Do you ever find yourself admiring the lawyers and other people in the law discipline who are so great with the perplexing terms you may find difficult to understand? Some of the most common and confusing terms are often about a JD and an ESQ. In this article, we’re going to explain the difference between using a JD and an ESQ, and where to use them.
The JD stands for a Juris doctor, while the ESQ stands for an esquire. There is a lot of information between the two terms, which is why if in need, should conduct research. Nevertheless, this guide focuses to reveal all the necessary information about the two terms. Hopefully, we will clear out all your confusion.
What is JD?
JD stands as an acronym of a baccalaureate of Juris doctor. It is also known as the doctor of jurisprudence. The study of law also has several definitions and descriptions of the JD term. There are several types of Doctor of Law degrees. JD is just another one of them.
JD is a Doctor of Law that has a graduate-entry professional baccalaureate in law. It is a very complex degree. Initially, this person needs to get a pregraduate degree first. However, it doesn’t necessarily have to be related to the discipline of a lawyer. Once the person graduates, they can continue by taking on the JD program. This degree comes as part of the common law, although it can be achieved through judicial precedent countries.
There’s a special methodology of becoming a JD. The holder of the degree has to take on a special bar exam. In the United States, every bar exam depends on a state or location. That said, the legal career in Texas state would require you to take the bar exam in Texas State.
However, other countries don’t have such requirements. It’d be enough to pass the exam only once to authorize the ranking and profession. Still, different countries have different requirements and specifications. Check the specific country you want to operate within so you can get to know all the requirements of the bar exam and everything that comes afterward. After the exam is passed and certification obtained, JD becomes a suffix to your name.
What is an ESQ
ESQ stands for an Esquire, which is a well-known game in the English language, in the UK region. Throughout history, Esquire became the term that marked individuals who were prestigious and had a high class in society. Additionally, in history, Esquire stood for a knight or a squire.
In the US, the definition is different and has a legal connotation. Lawyers are distincted with this name. When the necessary education has been completed, lawyers receive the Esq title as a suffix to their name which helps identify their occupation. If an individual, John Doe is a lawyer, then he’ll be listed as John Doe Esq. That way the public will know of their profession. This postfix exists regardless of a person’s sex, meaning both men and women can have it.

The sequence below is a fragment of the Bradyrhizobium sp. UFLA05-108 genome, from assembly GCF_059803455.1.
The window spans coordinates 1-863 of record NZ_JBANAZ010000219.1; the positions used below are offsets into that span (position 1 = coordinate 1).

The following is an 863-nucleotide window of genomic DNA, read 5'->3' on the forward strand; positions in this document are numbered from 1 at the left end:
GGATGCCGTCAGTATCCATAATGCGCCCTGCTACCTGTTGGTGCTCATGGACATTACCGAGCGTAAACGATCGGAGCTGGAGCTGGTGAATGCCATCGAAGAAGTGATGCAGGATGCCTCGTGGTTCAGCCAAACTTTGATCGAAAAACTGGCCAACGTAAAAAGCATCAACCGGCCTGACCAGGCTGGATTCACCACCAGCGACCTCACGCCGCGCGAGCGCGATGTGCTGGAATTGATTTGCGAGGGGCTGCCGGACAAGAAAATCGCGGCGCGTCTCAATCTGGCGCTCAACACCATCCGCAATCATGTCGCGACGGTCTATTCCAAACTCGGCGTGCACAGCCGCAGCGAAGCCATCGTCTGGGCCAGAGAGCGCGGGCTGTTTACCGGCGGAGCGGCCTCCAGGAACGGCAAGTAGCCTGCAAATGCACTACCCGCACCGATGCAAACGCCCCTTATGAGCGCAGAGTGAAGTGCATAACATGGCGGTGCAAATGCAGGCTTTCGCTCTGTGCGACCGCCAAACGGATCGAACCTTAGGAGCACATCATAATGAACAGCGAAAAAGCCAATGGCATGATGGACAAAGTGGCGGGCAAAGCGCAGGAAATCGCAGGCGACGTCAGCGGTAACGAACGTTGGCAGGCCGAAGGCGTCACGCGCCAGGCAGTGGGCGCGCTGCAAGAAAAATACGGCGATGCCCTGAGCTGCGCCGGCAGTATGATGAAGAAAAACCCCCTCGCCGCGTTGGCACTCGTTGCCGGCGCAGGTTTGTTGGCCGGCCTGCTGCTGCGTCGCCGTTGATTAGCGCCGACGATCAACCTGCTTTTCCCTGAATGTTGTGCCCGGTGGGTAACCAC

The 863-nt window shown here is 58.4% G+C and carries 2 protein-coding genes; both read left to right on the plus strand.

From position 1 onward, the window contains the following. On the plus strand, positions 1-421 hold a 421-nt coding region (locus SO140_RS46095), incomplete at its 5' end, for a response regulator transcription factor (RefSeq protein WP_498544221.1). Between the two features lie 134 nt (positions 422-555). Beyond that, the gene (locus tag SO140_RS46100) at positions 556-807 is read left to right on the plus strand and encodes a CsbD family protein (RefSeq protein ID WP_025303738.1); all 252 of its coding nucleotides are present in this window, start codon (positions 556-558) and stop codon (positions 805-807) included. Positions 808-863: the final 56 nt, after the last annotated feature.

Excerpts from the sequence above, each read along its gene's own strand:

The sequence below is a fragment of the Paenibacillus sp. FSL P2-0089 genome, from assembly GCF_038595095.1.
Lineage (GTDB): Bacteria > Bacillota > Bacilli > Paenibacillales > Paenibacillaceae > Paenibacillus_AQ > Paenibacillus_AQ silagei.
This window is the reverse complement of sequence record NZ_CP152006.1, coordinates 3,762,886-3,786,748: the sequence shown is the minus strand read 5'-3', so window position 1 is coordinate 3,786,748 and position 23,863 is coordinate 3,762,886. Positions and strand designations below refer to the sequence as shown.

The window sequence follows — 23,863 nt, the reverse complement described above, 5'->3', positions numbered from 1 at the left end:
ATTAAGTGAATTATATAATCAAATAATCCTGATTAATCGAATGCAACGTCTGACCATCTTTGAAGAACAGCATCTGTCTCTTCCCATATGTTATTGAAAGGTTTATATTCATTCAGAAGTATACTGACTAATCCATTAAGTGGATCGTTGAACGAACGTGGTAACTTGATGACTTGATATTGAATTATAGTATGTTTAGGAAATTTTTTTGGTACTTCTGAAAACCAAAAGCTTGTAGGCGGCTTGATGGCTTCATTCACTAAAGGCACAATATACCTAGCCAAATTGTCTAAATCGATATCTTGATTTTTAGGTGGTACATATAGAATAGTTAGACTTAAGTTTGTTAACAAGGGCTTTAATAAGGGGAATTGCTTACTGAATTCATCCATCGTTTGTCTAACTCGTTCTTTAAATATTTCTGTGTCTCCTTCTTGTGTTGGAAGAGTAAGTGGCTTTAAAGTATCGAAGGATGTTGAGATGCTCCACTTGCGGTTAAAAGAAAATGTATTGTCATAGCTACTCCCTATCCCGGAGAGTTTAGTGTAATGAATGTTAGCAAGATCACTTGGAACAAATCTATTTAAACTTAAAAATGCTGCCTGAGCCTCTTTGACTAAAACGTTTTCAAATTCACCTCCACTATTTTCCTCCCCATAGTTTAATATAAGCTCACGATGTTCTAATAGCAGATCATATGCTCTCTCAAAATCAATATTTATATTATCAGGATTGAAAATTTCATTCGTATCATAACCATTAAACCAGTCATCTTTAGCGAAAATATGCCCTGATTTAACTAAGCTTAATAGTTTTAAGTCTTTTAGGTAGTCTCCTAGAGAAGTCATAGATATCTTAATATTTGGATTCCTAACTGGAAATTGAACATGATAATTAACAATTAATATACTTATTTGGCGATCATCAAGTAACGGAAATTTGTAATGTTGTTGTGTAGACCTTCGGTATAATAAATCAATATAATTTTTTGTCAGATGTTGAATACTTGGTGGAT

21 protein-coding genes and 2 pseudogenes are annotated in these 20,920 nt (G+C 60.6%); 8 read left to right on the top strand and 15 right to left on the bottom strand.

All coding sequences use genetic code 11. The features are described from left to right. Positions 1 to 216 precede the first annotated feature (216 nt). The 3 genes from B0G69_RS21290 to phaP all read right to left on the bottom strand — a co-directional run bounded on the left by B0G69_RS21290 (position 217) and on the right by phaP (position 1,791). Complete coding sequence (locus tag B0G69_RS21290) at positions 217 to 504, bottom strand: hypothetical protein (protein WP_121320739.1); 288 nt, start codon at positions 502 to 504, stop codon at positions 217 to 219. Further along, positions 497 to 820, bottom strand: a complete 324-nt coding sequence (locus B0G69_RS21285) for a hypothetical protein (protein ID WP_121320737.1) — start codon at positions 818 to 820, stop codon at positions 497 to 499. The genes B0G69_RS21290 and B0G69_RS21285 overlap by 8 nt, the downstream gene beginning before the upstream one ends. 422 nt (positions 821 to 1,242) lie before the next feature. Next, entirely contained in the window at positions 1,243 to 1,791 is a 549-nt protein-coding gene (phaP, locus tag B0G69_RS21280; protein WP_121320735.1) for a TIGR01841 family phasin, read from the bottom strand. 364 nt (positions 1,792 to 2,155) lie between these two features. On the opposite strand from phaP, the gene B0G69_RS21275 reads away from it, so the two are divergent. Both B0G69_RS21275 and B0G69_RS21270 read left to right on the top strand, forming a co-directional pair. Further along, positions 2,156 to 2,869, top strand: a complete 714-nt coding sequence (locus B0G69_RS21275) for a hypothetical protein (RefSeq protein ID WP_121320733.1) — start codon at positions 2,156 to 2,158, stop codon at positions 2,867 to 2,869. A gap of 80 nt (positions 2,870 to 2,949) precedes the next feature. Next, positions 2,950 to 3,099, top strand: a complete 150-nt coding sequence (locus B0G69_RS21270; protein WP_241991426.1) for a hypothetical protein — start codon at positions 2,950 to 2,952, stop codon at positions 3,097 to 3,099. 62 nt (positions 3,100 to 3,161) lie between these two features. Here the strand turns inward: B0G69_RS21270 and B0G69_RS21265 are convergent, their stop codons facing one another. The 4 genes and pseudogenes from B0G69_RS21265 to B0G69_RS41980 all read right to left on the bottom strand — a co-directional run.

However, using this postfix can be tricky. It’s unlikely that an individual will call themselves an esquire. It’s common that other people will attribute esquire as one. Additionally, this postfix intends to give title only to people who already have the license as an attorney-at-law. However, it’s not an attribution denoted at a law student or a graduate who hasn’t passed the bar exam yet.
Finally, Esq can be used only to address a legal person of law, who have the license to represent the law, rather than a person who only graduated.
Difference Between a JD & an ESQ
Now that we’ve defined the two terms, it’s time to make a difference between the two. A JD is a person who has a legal education and has passed all the exams and earned their degree. However, they don’t have a law license that can represent them as an attorney of law. Additionally, you can’t call yourself an Esq.
While JD means law graduates did pass the bar exam, it’s important to note that it’s only the part of the licensing. An attorney needs to fit morally in order to be called an esquire and get the license. Clients need to have trust in their attorney of law, and esquire ranking proves it.
Related: How Long is Law School
When to use the term?
Titles are just a matter of courtesy and manners. That said, there are no exact rules for using the two titles. If you, for example, are trying to reach out to an attorney, you attribute them as an esquire. However, you still refer to them as Mr. or Ms. in the letter itself. If the letter is of a private nature, then you can just use the Mr. or Ms. Don’t use the two together, however.
The JD goes mainly in academic documents, although it can go after a lawyer’s name. The legal degree for a lawyer is a doctorate, it’s unlikely that’s how you’re going to call them. Many attorneys consider putting Esq title oldfashioned and outdated, so they don’t normally put Esq. after.
While JD and Esq titles are quite different, they are used mainly in similar settings. They can help attribute a lawyer or another sort of a legal counselor. JD counts as a holder of a law degree and practices legal actions. However, on the other hand, an esquire can regulate the law as an attorney.
Still, the placement of the suffixes in the names doesn’t necessarily make any difference in the educational qualification of the individual lawyer. What matters more when choosing a lawyer that can represent you in a legal case is their state bar and/or a license number. That information reveals a person’s true qualifications and shows the previous record. That record shows if there was misconduct or some other inappropriate actions.